PANCE Blueprint Renal System (5%)

Polycystic kidney disease (Lecture)

Patient will present as → a 34-year-old male with hematuria and flank/abdominal pain. He denies any recent trauma. He reports a history of recurrent urinary tract infections and his family history is significant for his mother who died of a "brain bleed" at age 42. Vital signs are significant for a blood pressure of 158/105 mmHg. On physical exam, there a late systolic crescendo murmur with a midsystolic click and tenderness upon palpation of the abdominal flanks. An ultrasound of the abdomen shows bilateral anechoic renal cysts with posterior enhancement.

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Polycystic kidney disease is characterized by the growth of numerous cyst in the kidneys. The cysts are made of epithelial cells from the renal tubules.  The cysts replace the mass of the kidneys and reduce function leading to kidney failure

"Polycystic kidney disease presents frequently with abdominal or flank pain with microscopic or gross hematuria. A family history is present in up to 75% of cases. Whenever patients present with resistant hypertension and a palpable abdominal mass, the diagnosis of ADPKD should be entertained."

Adult polycystic kidney disease (ADPKD) is one of the most common human genetic disorders (autosomal dominant)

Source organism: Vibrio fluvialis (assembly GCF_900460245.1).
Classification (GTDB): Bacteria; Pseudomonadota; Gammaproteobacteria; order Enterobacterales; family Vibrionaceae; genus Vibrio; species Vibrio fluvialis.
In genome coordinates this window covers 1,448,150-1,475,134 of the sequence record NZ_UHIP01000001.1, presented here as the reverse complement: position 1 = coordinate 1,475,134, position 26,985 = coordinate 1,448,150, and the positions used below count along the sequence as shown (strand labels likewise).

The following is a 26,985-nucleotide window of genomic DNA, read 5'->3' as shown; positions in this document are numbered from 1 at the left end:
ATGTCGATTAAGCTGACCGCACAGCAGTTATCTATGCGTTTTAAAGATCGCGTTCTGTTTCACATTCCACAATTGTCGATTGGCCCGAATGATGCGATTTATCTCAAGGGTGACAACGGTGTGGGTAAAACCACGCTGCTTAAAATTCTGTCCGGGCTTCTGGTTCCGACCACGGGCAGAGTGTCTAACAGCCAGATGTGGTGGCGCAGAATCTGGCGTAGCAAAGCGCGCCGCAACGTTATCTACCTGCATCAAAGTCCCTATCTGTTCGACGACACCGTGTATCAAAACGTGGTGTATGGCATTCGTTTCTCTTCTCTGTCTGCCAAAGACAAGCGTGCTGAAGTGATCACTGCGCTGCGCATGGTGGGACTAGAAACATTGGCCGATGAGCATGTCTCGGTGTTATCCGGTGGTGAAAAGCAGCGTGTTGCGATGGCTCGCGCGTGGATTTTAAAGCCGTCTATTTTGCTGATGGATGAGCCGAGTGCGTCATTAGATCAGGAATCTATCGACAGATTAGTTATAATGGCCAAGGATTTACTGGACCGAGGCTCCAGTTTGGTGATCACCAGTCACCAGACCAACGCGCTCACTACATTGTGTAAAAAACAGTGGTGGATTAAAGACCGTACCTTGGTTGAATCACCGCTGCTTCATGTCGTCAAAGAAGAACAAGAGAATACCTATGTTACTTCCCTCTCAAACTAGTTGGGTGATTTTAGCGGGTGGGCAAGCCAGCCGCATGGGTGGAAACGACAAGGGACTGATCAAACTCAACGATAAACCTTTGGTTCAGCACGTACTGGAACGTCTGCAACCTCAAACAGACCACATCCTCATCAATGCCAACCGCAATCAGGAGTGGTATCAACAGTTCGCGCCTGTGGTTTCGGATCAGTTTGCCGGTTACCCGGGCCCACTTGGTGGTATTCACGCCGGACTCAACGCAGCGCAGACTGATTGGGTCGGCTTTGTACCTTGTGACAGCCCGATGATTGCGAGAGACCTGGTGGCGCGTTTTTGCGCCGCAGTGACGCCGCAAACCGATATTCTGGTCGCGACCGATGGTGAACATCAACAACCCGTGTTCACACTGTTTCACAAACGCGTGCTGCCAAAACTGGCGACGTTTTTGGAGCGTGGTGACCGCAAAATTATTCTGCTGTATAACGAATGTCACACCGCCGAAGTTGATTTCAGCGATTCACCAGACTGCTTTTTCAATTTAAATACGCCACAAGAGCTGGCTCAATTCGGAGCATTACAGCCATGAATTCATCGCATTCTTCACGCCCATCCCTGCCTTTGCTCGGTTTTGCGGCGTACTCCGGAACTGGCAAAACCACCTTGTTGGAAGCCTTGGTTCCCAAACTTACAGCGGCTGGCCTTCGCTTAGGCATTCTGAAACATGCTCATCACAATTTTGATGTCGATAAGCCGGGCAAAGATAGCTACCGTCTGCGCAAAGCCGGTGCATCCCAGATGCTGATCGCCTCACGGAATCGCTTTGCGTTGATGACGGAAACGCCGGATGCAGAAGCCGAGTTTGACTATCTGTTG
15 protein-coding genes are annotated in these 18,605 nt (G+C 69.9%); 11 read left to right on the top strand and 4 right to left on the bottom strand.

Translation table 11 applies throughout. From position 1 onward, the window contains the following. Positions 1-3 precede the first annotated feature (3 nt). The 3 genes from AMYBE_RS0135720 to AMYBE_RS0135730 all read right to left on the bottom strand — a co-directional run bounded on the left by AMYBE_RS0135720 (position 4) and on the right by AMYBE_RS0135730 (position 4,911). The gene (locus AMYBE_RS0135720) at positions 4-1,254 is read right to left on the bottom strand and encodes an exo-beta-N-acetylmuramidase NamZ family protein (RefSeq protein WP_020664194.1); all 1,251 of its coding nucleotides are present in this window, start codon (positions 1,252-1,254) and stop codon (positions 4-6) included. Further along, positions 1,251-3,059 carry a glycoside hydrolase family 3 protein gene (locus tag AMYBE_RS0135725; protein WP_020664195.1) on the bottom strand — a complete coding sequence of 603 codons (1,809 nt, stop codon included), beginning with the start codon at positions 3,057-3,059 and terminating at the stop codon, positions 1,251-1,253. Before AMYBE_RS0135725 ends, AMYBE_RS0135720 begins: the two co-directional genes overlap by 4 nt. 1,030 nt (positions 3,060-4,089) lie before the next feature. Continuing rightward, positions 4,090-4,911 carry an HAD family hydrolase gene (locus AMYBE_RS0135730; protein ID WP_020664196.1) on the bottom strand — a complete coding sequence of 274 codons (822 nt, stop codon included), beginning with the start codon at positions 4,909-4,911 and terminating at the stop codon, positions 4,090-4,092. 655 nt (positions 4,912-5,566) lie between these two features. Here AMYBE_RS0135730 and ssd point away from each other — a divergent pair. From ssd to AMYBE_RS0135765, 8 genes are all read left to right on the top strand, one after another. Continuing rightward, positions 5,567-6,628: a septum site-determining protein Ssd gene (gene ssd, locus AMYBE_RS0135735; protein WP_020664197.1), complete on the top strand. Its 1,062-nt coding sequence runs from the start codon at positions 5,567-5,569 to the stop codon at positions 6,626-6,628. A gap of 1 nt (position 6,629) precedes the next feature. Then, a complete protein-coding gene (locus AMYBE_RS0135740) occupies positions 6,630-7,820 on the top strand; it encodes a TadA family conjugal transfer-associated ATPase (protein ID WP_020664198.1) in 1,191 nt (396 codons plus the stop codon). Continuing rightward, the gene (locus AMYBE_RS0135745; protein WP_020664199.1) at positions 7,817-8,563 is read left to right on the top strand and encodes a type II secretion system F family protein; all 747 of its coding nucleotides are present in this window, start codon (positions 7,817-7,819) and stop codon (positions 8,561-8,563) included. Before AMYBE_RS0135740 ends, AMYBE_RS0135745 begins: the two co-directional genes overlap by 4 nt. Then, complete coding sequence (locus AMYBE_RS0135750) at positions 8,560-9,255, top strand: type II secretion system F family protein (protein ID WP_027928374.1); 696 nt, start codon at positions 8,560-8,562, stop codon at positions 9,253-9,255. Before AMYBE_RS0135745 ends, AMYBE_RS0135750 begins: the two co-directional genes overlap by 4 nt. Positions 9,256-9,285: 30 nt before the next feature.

• > 30 years old, + family history, and abdominal mass (flank)
  • In a young patient with hypertension and flank/abdominal pain think PKD
  • Accounts for 5-10% of patients with end-stage renal disease
  • 10% have brain aneurysms (so be worried about the complaint of worst headache ever) 50% of patients end up on dialysis
  • Cardiovascular abnormalities
    • mitral valve prolapse
    • left ventricular hypertrophy

Polycystic kidney diseaseThe diagnostic test of choice is ULTRASONOGRAPHY which shows fluid-filled cysts, CT scan will show large renal size and multiple thin-walled cysts

  • Anemia may be noted on complete blood count
  • Urinalysis: proteinuria, hematuria, and commonly, pyuria and bacteriuria
  • Genetic studies for PKD1 and PKD2 can detect the presence of mutation before symptoms develop

There is no cure for ADPKD, treatment is supportive to ease symptoms and prolong life.

  • Control hypertension BP < 130/80 through use of an ACE-inhibitor or angiotensin receptor blocker (ARB)
  • Infections should be treated vigorously with antibiotics
  • Dialysis or transplantation should be considered when renal insufficiency becomes life threatening

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Question 1
A 43-year-old female patient presents with back pain and hematuria. The patient reports having this problem earlier this year and recalls her previous clinician telling her, “they're just cysts.” Denying any history of urinary tract infections, the patient reports her mother was on dialysis before passing away. The patient is afebrile and her physical examination is positive for diffuse back tenderness and bilateral flank masses with palpation. Urine dipstick is positive for 3+ blood and is negative for leukocytes and nitrites. What is this patient's most likely diagnosis?
A
adult polycystic kidney disease
B
renal cyst
Hint:
Renal cysts and renal cell carcinoma generally present unilaterally.
C
horseshoe kidney
Hint:
A horseshoe kidney (fusion of the renal tissue) may be palpated bilaterally; otherwise, the patient is asymptomatic.
D
renal cell carcinoma
Hint:
Renal cysts and renal cell carcinoma generally present unilaterally.
Question 1 Explanation: